Tey Diana Rebolledo & Eliana S. Rivero, eds.  Infinite Divisions:  An Anthology of Chicana Literature.  Tucson:  University of Arizona Press, 1993.  This is the mother of all anthologies on Chicana literature, with a comprehensive survey of poetry and prose over 200 years of Chicana history, and an informative introduction.  Over fifty-six different authors with some previously unpublished works. 

Rosalinda Fregoso.  The Bronze Screen: Chicana and Chicano film culture.  Minneapolis: University of Minnesota Press, 1993.  Here's Rosalinda's excellent review of Alison Anders' film, La Vida Loca, posted via UC Berkeley.* 

Alma Garcia, ed., Chicana Feminist Thought:  Basic Historical Writings.  New York: Routledge, 1997.  An edited collection of pivotal texts documenting the historical development of a Chicana feminist consciousness by chingonas such as Mirta Vidal, Elizabeth Martinez, Enriqueta Longeaux Vasquez, Marta Cotera, Anna Nieto Gomez, and Adelaida Del Castillo. 

Alvina Quintana.  Home Girls: Chicana Literary Voices.  Philadelphia: Temple University Press, 1995* 

Tey Diana Rebolledo, Women Singing in the Snow: a Cultural Analysis of Chicana Literature.  Tucson : University of Arizona Press, 1995* 

Mary Romero, ed.  Challenging Fronteras:  Structuring Latina and Latino Lives in the U.S. An exciting new collection of essays on the construction of identity, the immigration experience, gender and work, and economic restructuring among Latinos in the U.S.* 

Vicki Ruiz, From Out of the Shadows:  Mexican Women in Twentieth Century America, Oxford Press.  A twentieth century history of Mexicanas and Chicanas in the U.S. by la estimada Chicana historian Vicki Ruiz.  "Whether living in a labor camp, a boxcar settlement, a mining town, or an urban barrio, Mexican women nurtured families, worked for wages, built extended networks...., and participated in community associations--efforts which solidified the community and helped Mexican Americans find their own place in America." 

Carla Trujillo, Living Chicana Theory, Third Woman Press.  Carla's exciting new collection of essays "redefines the ways that theory is written, talked about, and practiced."  With selections by Anzaldua, Yarbro-Bejarano, Sandoval, Alarcon, Castaneda, Moraga--todas las chingonas de chicana studies hoy--Carla has outdone herself pulling together this impressive resource. 


Bibliographies & library collections in Chicana/o Studies 

Librarians are wonderful wonderful resource people!  Your local college or community librarian is trained to know any and every possible resource for your topic, so I want to encourage you to be persistent in seeking their help.  The links below show some of the reference works available in some of the better Chicana/o Studies Collections in California--you might want to print out one of these lists and take it to your librarian to see what's available locally...or what you can request.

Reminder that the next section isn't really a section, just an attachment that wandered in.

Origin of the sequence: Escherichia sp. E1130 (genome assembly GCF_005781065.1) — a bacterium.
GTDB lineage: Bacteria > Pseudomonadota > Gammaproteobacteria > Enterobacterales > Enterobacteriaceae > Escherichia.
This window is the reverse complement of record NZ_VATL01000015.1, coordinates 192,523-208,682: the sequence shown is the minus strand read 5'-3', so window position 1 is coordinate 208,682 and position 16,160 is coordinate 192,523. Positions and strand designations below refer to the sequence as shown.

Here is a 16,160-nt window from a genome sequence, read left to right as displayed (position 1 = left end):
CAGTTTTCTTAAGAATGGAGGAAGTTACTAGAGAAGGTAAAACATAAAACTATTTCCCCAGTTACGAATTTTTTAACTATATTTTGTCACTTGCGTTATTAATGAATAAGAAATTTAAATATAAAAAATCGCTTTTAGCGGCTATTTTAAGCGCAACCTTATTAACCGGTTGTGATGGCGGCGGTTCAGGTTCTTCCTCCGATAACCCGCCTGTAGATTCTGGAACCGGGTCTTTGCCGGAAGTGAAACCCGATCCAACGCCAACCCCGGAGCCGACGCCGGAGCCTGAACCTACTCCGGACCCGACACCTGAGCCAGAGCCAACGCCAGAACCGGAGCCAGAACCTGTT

Rose Adams' list of Chicana/o and Latina/o library resources at Stanford

  The Chicano Studies Library (housed with the Ethnic Studies Library) at Berkeley (via CLNET) with the largest Chicana/o Studies holdings in the state. 

  UC Berkeley's Bibliography of Chicanos/Latinos in Film and Media

  The California Ethnic and Multicultural Archives (CEMA) at UC Santa Barbara houses an absolutely breathtaking collection of Chicana/o art and posters.  CEMA archives original copies of Ana Nieto Gomez's early feminist journal, Encuentro Femenil, as well as the private papers of Chicana feminist writer/scholar Ana Castillo.  Also available are scores of original artwork by the Royal Chicano Air Force, the Oscar Zeta Costa archives, and archives from San Francisco's Galeria de la Raza and East L.A.'s Self-Help Graphics. 

  The Tloque Nahuaque Collection at UC Santa Barbara also houses an extensive of Chicana/o Studies collection. 


chicaOther scholars and scholarly resources on the 'net 

 Catriona Rueda Esquibel of San Francisco State University maintains an excellent website on 20th century Queer* Chicana Fictions her).   The site offers a comprehensive annotated bibliiography on Chicana and Latina queer fictions.

  UCLA's Chicana/Latina Net  managed by Webjefa Romelia Salinas  - the original Chicana/o website.

  The National Association of Chicana and Chicano Studies (NACCS) homepage features information about this national scholarly association.

Mujeres Activas en Letras y Cambio Social is an academic association of Chicana, Latina, and indigenous women scholars. See their website here and the blog for the latest news.

Don't forget the Chicanas.com index of Chicanas in academe...


Yvonne Yarbro-Bejarano & Renato Rosaldo, "Intro to Chicana/o Cultural Studies," Stanford University

Catriona Esquibel, "Representations of Chicana Lesbians" (UC Santa Cruz)

Alicia Gaspar de Alba maintains a professional website with multiple course syllabi including Chicana Feminisms, Barrio Popular Culture, Intro to Chicana/o Life & Culture, Border Consciousness, and Chicana Lesbian Literature.

Maylei Blackwell, "Women's Movements in Latin America" and "Transnational Organizing in the Americas," UC Los Angeles